THE DEFENDANTS ILLEGALY TRANSMITTED MONEY

ON BEHALF OF NUMEROUS FOREIGN ENTITIES

Through their unlicensed money transmitting business, LUIS DIAZ JR. and LUIS JAVIER DIAZ enabled a number of foreign businesses to move money into and around the United States.  For instance, the defendants used the Company to transmit over $100 million into the United States on behalf of a large Venezuelan consortium of construction companies (the “Venezuelan Company”).  After they received this money from the Venezuelan Company, the defendants received instructions about where to send the money.  In this manner, the defendants sent money on behalf of the Venezuelan Company to U.S. and foreign bank accounts of Venezuelan government officials, employees of the Venezuelan Company, and other beneficiaries that had no relationship with the Company.  Tens of millions of dollars of these payments were made to shell companies located in banking safe havens such as the British Virgin Islands.  For all of these transmitting activities, the Company received a fee of approximately 2 percent of the funds they transmitted.  In addition to the Venezuelan Company, LUIS DIAZ JR. and LUIS JAVIER DIAZ used the Company to effect transfers into and around the United States on behalf of other companies, mainly located in Venezuela and other South American countries.

In connection with these transfers, LUIS DIAZ JR. and LUIS JAVIER DIAZ were often provided with false invoices purporting to be from the recipients of the funds to make it appear as if the payments were for actual goods or services rendered to the Company when, in truth, the money was intended for beneficiaries in the United States and abroad with no business relationship to the Company.  The invoices had the effect of insulating the transmissions from scrutiny by providing an explanation for the many millions of dollars’ worth of payments.   Through this conduct, the defendants and the Company have functioned as an unregulated financial institution allowing foreign entities to move funds into and through the U.S. without any scrutiny, including being subject to the filing of SARs that licensed transmitting businesses are required to file.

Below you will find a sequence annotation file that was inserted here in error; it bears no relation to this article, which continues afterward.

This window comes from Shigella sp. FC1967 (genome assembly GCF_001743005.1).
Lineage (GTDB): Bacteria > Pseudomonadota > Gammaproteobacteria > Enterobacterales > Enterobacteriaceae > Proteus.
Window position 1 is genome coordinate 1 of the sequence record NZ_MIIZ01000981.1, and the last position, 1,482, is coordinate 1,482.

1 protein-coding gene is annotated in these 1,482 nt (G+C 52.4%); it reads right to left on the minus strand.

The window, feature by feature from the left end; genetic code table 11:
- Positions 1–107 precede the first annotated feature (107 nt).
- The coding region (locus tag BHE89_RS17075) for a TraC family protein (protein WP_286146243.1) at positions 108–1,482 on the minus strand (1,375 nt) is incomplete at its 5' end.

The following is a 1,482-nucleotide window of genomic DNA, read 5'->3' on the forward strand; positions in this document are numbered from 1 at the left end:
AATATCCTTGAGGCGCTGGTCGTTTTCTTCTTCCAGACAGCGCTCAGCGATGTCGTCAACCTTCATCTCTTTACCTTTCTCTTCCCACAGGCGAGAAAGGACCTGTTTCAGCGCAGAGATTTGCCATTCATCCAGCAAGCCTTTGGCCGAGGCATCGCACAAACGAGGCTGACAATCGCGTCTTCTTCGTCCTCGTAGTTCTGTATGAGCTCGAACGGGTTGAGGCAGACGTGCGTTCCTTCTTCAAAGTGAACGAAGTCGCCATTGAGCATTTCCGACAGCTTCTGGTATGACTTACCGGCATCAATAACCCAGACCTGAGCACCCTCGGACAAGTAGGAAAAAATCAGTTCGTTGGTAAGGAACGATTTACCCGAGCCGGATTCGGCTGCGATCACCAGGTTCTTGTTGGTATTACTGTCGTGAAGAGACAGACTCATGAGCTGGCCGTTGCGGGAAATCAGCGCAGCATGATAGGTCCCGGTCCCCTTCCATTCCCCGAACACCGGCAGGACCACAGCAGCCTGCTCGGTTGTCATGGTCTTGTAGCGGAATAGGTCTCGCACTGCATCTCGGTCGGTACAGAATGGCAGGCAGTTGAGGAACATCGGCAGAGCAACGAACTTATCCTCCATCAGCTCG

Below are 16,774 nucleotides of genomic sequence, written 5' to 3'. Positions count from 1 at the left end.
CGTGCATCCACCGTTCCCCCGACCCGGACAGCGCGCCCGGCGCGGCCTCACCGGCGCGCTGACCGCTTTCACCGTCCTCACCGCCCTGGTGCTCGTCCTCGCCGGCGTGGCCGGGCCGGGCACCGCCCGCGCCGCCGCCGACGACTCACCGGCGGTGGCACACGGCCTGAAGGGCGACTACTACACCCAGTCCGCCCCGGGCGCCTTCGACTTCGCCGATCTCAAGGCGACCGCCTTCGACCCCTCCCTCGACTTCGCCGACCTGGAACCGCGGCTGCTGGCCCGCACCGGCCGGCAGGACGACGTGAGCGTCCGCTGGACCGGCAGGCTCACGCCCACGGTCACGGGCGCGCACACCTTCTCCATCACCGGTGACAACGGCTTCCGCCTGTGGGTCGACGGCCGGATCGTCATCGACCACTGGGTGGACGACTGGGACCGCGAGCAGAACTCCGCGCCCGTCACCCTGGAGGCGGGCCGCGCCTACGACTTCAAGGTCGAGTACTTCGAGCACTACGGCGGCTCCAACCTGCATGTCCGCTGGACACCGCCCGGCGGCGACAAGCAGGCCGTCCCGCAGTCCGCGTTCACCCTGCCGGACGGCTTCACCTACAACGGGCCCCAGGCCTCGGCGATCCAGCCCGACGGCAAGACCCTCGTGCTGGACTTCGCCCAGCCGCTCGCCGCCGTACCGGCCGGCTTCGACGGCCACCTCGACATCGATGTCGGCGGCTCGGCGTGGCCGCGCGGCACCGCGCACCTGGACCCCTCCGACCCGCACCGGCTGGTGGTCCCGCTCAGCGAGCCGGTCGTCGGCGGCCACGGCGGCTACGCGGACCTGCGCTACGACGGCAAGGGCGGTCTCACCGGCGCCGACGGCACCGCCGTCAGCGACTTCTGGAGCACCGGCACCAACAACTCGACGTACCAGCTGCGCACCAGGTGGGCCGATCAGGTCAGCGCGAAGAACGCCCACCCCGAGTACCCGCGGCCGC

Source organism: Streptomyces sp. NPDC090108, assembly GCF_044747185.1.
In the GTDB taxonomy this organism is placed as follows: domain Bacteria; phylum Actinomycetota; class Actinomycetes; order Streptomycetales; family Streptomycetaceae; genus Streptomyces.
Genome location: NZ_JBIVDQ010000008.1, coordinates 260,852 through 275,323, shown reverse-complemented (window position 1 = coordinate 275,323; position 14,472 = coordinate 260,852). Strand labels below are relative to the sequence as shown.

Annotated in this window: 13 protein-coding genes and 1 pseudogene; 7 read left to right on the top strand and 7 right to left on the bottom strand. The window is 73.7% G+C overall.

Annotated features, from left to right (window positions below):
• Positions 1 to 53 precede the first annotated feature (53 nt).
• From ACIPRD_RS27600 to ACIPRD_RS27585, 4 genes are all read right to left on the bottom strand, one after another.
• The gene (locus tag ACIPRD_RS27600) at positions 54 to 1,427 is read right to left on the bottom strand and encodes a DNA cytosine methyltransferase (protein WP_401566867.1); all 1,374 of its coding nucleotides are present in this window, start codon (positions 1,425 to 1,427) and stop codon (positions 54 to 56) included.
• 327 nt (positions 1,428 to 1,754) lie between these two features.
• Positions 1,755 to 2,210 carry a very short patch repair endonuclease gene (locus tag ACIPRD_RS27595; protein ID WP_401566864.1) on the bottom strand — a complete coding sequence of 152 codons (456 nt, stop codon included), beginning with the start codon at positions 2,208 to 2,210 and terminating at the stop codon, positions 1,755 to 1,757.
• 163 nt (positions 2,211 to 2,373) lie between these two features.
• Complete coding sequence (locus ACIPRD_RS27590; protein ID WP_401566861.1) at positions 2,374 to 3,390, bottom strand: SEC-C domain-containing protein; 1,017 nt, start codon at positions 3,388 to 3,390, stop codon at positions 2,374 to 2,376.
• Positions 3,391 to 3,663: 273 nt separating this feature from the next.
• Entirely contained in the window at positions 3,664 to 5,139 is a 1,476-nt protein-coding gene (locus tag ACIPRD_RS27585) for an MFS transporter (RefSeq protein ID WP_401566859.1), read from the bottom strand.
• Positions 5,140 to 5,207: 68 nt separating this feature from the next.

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LUIS DIAZ JR., 74, of Miami, Florida, and LUIS JAVIER DIAZ, 49, of Miami, Florida, are each charged with one count of conspiracy to operate an unlicensed money transmitting business, which carries a maximum sentence of five years in prison; one count of operating an unlicensed money transmitting business, which carries a maximum sentence of 20 years in prison; one count of conspiracy to commit money laundering, which carries a maximum sentence of five years in prison; and one count of international money laundering, which carries a maximum sentence of 20 years in prison.  The maximum potential sentences in this case are prescribed by Congress and are provided here for informational purposes only, as any sentencing of the defendants will be determined by the judge.

Mr. Bharara praised the work of HSI, DEA, the Englewood, New Jersey, Police Department, and the Border Enforcement Security Task Force.

The prosecution of this case is being overseen by the Office’s Money Laundering and Asset Forfeiture Unit.  Assistant U.S. Attorneys Edward B. Diskant, Daniel M. Tracer, and Jennifer L. Gachiri are in charge of the prosecution. 

The charges contained in the Complaint are merely accusations, and the defendants are presumed innocent unless and until proven guilty.

 


[1] As the introductory phase signifies, the entirety of the text of the Complaint, and the description of the Complaint set forth herein, constitute only allegations, and every fact described should be treated as an allegation.

Topic(s): 
Financial Fraud
Press Release Number: 
16-347
Updated December 21, 2016